Many of the Kurdish uprisings and revolts, such as Kocgiri and Dersim were never mentioned by the historians and researchers. It is disappointing that even the Kurds never studied and explored these events and their strategic, geopolitical, and diplomatic importance, significance, and consequence.

I am convinced that there is a substantial desire and need for change to revisit the history of Kurds within the Kurdish community in Turkey, but it is also evident that one can not progress unless they are informed of and knowledgeable about their history, their people, and their leaders. I have only known so few people who have devoted their lives to the critical inquiry, exploration, and investigation of the history and past events.

Fairness, freedom and honor meant everything to the Kurdish communities. Values shaped their lives. They suffered notably, were exiled, were wounded, were tortured, were oppressed, were exploited; but never gave up; they continue to fight for their freedom event centuries later. They are bold; they have convictions, have strong beliefs, passion, and they have full dedication and commitment to their land. But they are confused……They were left in the dark deliberately…They are confused, because they are alone, confused because they lack national ideology, and confused because they have no reserve capacity other than their own history. Unfortunately, the history that they were thought needs to be relearned, researched, and restudied.

Whichever province, whichever city, and whichever town you appraise and survey in Eastern Anatolia, back in the beginning of 20th century, was predominantly composed of Kurds, administering their selves autonomously. This long lived and appreciated autonomy in Kurdistan allowed many Kurdish leaders to revolt against the Turkish nationalists during the early years of the Young Turkish Republic.

The Treaty of Sevres, signed back in August 10, 1920 between the Ottoman Empire and Allies at the end of World War-I. The fierce negotiations covered a period of more than fifteen months. The negotiations continued at the Conference of London, and took its definite shape not only until April 1920, with a significant delay. The treaty had four signatories and all four were endorsed by Sultan Mehmet VI. During this treaty, it was discussed that in the Kurdistan region a referendum will be carried out to decide its future. Interestingly, there was not a single agreement amongst the Kurds with regards to the borders and depiction of Kurdistan. Section III, Articles 62–64 allowed the establishment of a Kurdish state. Article 64 allowed the independence of Kurdistan which would also included the Mosul Vilayet.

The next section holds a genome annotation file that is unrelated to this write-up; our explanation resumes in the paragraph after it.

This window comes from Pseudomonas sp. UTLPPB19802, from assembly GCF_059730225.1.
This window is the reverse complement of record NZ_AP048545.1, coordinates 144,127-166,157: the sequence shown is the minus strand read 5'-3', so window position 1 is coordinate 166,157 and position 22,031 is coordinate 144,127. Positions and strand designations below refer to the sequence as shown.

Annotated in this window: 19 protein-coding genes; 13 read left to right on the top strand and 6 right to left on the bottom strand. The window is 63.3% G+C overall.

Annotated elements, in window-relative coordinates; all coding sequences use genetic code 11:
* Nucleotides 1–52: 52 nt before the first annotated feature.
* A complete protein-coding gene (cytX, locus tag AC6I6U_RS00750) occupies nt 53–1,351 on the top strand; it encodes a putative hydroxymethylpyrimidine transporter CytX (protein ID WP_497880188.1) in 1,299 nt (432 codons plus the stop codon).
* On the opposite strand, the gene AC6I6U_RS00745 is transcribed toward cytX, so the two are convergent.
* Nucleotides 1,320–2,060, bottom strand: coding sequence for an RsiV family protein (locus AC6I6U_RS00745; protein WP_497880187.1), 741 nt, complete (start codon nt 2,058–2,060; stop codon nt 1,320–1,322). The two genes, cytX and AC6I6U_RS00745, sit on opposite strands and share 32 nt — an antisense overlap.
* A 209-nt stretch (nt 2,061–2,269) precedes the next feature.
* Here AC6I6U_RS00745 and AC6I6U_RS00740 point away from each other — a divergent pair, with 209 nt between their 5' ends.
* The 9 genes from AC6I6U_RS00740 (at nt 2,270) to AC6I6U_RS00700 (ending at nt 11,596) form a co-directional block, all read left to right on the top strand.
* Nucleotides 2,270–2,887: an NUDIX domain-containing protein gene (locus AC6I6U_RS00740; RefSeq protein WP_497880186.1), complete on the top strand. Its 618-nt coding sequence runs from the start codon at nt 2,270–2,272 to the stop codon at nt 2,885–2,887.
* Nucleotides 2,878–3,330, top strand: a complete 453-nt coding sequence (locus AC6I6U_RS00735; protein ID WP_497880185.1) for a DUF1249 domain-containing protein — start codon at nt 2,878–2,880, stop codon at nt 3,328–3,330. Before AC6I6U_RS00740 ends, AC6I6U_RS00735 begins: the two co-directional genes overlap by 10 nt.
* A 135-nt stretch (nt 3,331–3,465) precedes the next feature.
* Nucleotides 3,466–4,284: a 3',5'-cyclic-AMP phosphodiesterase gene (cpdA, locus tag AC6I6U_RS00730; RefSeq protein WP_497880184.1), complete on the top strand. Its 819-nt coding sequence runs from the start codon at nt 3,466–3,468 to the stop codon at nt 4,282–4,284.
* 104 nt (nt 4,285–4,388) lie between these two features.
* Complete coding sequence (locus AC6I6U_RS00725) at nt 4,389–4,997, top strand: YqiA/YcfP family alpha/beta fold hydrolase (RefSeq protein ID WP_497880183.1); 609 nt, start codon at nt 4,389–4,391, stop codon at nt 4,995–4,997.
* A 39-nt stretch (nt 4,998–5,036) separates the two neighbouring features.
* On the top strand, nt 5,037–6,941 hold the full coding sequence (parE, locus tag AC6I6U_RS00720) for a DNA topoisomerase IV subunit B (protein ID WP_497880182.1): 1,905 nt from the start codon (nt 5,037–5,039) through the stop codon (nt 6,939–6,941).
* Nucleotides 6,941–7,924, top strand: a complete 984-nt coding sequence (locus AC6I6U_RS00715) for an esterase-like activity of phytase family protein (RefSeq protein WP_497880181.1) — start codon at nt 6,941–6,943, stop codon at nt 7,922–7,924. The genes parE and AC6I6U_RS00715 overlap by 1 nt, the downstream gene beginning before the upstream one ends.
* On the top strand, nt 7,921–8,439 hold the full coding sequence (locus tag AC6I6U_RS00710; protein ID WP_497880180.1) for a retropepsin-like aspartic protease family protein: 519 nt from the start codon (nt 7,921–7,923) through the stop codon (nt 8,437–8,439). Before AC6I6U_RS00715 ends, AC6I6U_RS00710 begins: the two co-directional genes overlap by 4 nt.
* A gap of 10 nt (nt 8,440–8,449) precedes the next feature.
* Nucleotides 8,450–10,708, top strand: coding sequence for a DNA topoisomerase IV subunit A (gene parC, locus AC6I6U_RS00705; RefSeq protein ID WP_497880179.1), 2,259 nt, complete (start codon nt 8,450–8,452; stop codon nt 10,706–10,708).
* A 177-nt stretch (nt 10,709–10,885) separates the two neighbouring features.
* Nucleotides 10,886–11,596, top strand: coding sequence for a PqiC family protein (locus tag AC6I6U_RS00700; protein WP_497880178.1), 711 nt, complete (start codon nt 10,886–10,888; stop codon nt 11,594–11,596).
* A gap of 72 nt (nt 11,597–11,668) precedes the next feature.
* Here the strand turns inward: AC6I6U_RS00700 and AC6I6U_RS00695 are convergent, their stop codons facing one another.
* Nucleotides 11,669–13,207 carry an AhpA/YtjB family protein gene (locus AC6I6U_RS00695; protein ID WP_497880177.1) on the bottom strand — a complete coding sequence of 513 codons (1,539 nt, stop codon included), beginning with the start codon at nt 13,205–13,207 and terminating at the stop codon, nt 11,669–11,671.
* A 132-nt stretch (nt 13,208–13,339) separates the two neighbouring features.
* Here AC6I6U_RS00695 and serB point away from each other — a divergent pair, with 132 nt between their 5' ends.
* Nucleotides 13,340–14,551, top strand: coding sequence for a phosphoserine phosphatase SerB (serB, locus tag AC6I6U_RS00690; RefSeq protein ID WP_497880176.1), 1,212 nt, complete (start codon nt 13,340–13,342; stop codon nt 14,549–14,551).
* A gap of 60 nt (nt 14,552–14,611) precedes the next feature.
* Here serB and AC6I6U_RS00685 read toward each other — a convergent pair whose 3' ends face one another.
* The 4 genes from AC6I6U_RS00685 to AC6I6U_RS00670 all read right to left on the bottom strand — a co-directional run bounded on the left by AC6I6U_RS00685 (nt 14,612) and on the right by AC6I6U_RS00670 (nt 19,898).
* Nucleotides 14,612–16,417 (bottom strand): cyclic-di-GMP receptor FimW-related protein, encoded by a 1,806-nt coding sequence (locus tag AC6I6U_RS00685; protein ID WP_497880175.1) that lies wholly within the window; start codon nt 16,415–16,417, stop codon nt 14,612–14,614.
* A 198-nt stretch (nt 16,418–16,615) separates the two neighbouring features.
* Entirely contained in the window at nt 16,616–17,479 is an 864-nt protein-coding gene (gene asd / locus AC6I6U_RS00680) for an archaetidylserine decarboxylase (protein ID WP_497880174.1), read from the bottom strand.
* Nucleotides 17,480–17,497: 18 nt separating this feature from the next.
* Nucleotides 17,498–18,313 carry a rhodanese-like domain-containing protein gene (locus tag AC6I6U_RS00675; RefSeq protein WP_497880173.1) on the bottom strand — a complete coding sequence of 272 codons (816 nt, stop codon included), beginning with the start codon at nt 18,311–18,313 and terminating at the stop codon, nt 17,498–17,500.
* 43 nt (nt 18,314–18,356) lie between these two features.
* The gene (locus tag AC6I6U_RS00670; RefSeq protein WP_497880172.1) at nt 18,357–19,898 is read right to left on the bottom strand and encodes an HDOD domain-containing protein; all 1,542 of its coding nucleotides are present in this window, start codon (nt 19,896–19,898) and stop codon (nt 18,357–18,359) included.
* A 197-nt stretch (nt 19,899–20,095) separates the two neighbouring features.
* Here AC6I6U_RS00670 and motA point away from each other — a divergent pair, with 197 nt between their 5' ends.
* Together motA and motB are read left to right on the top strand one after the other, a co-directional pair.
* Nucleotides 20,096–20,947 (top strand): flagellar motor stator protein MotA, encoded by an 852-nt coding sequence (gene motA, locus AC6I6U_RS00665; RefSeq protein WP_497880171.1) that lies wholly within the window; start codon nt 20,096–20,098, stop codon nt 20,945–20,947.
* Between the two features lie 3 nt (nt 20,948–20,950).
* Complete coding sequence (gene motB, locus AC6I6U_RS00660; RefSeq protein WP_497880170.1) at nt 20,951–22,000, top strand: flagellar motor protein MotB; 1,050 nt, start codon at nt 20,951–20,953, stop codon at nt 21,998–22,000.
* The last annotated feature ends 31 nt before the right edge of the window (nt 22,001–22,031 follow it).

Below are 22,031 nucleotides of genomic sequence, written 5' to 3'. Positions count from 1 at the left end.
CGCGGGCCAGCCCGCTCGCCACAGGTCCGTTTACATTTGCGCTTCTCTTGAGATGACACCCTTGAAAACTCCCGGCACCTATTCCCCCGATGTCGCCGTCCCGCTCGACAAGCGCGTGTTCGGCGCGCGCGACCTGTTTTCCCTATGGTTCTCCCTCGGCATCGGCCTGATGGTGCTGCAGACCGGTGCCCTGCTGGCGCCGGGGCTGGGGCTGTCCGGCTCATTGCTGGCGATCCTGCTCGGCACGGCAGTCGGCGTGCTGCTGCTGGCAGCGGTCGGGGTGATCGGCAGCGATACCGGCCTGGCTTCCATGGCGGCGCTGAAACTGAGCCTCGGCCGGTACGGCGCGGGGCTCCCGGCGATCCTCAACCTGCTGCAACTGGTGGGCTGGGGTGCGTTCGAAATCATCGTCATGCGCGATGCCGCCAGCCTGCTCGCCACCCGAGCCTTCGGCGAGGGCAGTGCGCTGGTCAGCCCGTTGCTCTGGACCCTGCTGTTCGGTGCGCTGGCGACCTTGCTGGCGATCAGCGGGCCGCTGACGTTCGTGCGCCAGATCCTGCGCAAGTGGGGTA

On November 20, 1922, during the Lausanne Peace Conference, Young Turkish Republic and British Empire discussed the future of Ottoman Empire. During this treaty, it was agreed that Young Turkish Republic will not consider itself bound to observe it.

Despite all the international turmoil and differences in opinions, Mustafa Kemal Ataturk and his friends were very successful in gaining and mobilizing the efforts of Kurdish tribes in Anatolia. In 1918, many Kurdish tribes were marshaled against the Russians and Armenians. During those times, Kemal Ataturk was inclined not to press against the Caliphate and benefited strongly from the traditional religious leaders and their sentiments and rallied Kurdish troops to support his victories.

On May 1920, Ataturk addressed the Parliament, highlighting that the assembly is composed of Kurds, Turks, Circassians and emphasizes the Islamic tendencies. On June 1920, Ataturk sent a note to Nihat Anilmis Pasha considering the option of setting up a local Kurdish government. On June 1922, he phrased the “People of Turkey. On January 16, 1923, in Bursa, he was at a press conference talking about autonomy of Kurdistan.

Interestingly, in1922, Parliament decides to establish autonomous administration for the Kurdish majority provinces, and even launching a university.

It is evident, based on significant research and publications issued on this topic, that during the early ages of the Yong Republic of Turkey, Ataturk had momentous plans to grant Kurds autonomy. If these lessons teach us, on one hand, to admire the social improvements and initiatives that Ataturk was prepared to introduce at the Aseembly, they serve not less on the other, to acknowledge and caution us of hazards and difficulties of such experiments, and of the great hesitation that the Kurds had to go through after the Kocgiri rebellion.

Most Sunni Kurdish leaders, motivated by religious solidarity, supported the Young Turks and their resistance movement, the liberation of the Calipha in Istanbul, and the liberation of Mosoul province from British Empire. However, this call did not really appeal to the Alevi Kurdish leaders, who were less attached to the Caliphate and his order.

Alevi Kurds staged the Kocgiri Rebellion.  Martial law was declared in the region in the first half of March 1921:

  • In 1921, 400 Alevi Kurds were judged by the Sivas Martial Court.
  • The leaders of the revolt and 95 persons were condemned to death.
  • Other rebels were condemned to prison terms ranging from 5 to 15 years.